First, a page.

Acoustic impedance increases with the increase in composition (Table 4). This supports the possibility of strong interaction between like molecules. Acoustic impedance is also given by the product of the ultrasonic velocity and density Z=Uρ and is used for assessing the absorption of sound in a medium. As composition increases, absorption coefficient decreases (Table 5) as it is proportional to the square of the frequency. The values of ΔZ were positive (Figure 8) over the entire range of mole fraction and the curves are asymmetrical in nature over the entire range of mole fraction for benzylparaben with benzene mixture at 303.15, 308.15 and 313.15 K.
The degree of intermolecular attraction (α) has also been evaluated to study the structural variations and the nature of interaction occurring in the system (Table 4 and Figure 9). It has been observed that the maximum value of α occurs at nearly mole fraction of 0.3. This suggests the presence of intermolecular interaction in the system.
The molar sound velocity (R) and molar compressibility (W) were increasing linearly with mole fraction indicating solute-solvent interactions [23] may occur in the system as Seen in Table 5 which indicates that the interaction between the molecules does not seem to vary very much in strength with changing composition in the case of benzylparaben with benzene mixture due to the fact that benzene has a large dipole moment. Hence, intermolecular interaction in the case of the mixture containing benzene is strong.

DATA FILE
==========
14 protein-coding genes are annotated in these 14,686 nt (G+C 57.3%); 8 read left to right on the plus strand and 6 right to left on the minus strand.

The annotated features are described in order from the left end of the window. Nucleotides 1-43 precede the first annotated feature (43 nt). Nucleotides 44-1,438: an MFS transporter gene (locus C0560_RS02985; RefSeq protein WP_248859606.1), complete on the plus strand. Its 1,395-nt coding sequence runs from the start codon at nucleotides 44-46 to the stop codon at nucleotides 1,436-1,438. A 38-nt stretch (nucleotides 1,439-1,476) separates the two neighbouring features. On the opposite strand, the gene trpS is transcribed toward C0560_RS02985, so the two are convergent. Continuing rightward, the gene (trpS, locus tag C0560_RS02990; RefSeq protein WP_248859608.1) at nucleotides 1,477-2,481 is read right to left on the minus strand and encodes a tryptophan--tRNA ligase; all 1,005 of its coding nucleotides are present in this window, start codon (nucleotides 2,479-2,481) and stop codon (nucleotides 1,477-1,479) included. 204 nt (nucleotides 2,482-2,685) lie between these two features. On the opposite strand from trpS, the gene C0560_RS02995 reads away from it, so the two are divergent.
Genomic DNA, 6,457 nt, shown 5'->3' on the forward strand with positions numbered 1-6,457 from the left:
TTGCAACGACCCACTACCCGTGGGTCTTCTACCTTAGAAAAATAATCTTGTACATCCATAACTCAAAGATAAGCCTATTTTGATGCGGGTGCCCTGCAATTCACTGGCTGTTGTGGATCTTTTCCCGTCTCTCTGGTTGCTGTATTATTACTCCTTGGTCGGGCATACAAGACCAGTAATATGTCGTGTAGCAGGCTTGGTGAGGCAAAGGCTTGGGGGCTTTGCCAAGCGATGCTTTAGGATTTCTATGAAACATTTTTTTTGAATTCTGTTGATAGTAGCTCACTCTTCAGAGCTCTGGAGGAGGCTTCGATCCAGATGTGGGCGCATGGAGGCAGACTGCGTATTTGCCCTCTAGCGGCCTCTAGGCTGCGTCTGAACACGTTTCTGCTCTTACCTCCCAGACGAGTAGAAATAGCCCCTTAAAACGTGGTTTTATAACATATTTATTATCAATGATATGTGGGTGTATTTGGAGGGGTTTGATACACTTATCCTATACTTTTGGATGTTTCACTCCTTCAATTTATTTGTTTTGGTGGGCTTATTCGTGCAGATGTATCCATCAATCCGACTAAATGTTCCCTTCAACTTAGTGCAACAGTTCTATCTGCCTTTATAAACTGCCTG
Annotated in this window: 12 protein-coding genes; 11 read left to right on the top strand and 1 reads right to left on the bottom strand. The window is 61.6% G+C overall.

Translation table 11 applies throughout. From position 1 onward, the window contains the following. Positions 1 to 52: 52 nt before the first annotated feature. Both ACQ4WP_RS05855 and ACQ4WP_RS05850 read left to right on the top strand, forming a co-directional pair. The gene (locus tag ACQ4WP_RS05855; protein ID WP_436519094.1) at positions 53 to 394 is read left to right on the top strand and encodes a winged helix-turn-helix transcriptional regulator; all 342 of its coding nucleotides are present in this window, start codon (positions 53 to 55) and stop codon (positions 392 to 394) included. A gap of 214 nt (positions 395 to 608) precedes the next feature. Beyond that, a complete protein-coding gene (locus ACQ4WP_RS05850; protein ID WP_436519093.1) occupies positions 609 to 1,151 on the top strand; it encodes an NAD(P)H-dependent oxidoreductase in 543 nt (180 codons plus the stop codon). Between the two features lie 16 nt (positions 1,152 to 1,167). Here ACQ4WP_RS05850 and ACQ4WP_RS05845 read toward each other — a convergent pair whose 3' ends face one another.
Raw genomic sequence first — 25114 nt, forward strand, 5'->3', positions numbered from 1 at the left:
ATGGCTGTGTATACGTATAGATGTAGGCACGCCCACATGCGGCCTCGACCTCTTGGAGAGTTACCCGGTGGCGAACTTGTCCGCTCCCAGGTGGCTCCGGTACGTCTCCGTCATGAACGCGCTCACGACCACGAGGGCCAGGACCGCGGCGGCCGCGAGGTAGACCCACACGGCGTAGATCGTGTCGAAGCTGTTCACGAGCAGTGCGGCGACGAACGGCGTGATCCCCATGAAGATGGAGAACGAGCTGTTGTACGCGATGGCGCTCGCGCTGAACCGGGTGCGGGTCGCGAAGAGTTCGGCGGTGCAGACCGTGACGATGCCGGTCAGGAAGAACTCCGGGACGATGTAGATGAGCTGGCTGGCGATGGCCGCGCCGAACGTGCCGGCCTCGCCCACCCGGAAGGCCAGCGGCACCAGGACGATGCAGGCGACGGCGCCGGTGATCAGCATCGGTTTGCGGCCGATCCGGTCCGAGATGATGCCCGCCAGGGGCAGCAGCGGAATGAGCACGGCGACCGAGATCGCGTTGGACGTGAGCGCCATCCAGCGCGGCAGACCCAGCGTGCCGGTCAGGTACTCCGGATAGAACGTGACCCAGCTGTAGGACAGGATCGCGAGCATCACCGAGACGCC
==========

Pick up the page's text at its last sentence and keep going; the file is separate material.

The viscosities of mixtures of benzylparaben with benzene have been correlated with the model proposed by McAllister [24] for a twocomponent mixture considering three body interactions.
image      (18)
In equation, ν1 and ν2 refer to the kinematic viscosity of pure liquids 1 and 2 having mole fractions X1 and X2, respectively. The parameters ν12 and ν21 represent the interaction parameters obtained by multiple regression analysis, while M1 and M2 are the molar masses of the components.
The viscosity was correlated by means of the Krishnan and Laddha [25] model for a two-component mixture, which gives
image      (19)
where A and B are interaction parameters. Jouyban et al. [9] proposed a model for correlating the thermal properties of liquid mixtures at various temperatures.
image      (20)
The excess molar volumes, deviations of viscosity, deviations of refractive index, deviation in acoustic impedance, deviation in ultrasonic velocity, degree of intermolecular attraction, surface tension deviation, isentropic compressibility deviation and change of intermolecular free length were fitted to a Redlich-Kister [10] equation of the type
image      (21)
Where, Y refers to VE, Δη, ΔnD, ΔZ, Δu, Δβ, δ, ΔLf and Δσ and n is the degree of polynomial. Coefficients Ai was obtained by fitting equation (21) to experimental results using a least squares regression method. In each case, the optimum number of coefficients was ascertained from an examination of the variation in standard deviation (SD).
SD was calculated using the relation:
image      (22)
Where N is the number of data points and n is the number of coefficients
The measured viscosity data tailored to the McAllister model to derive the binary coefficients. Standard deviations obtained from the fitted outcomes and the calculated data is helpful deliberate mixing behavior of the binary mixtures. It can conclude that in our case, the data found with the values correlated by the corresponding model is very well (Table 6).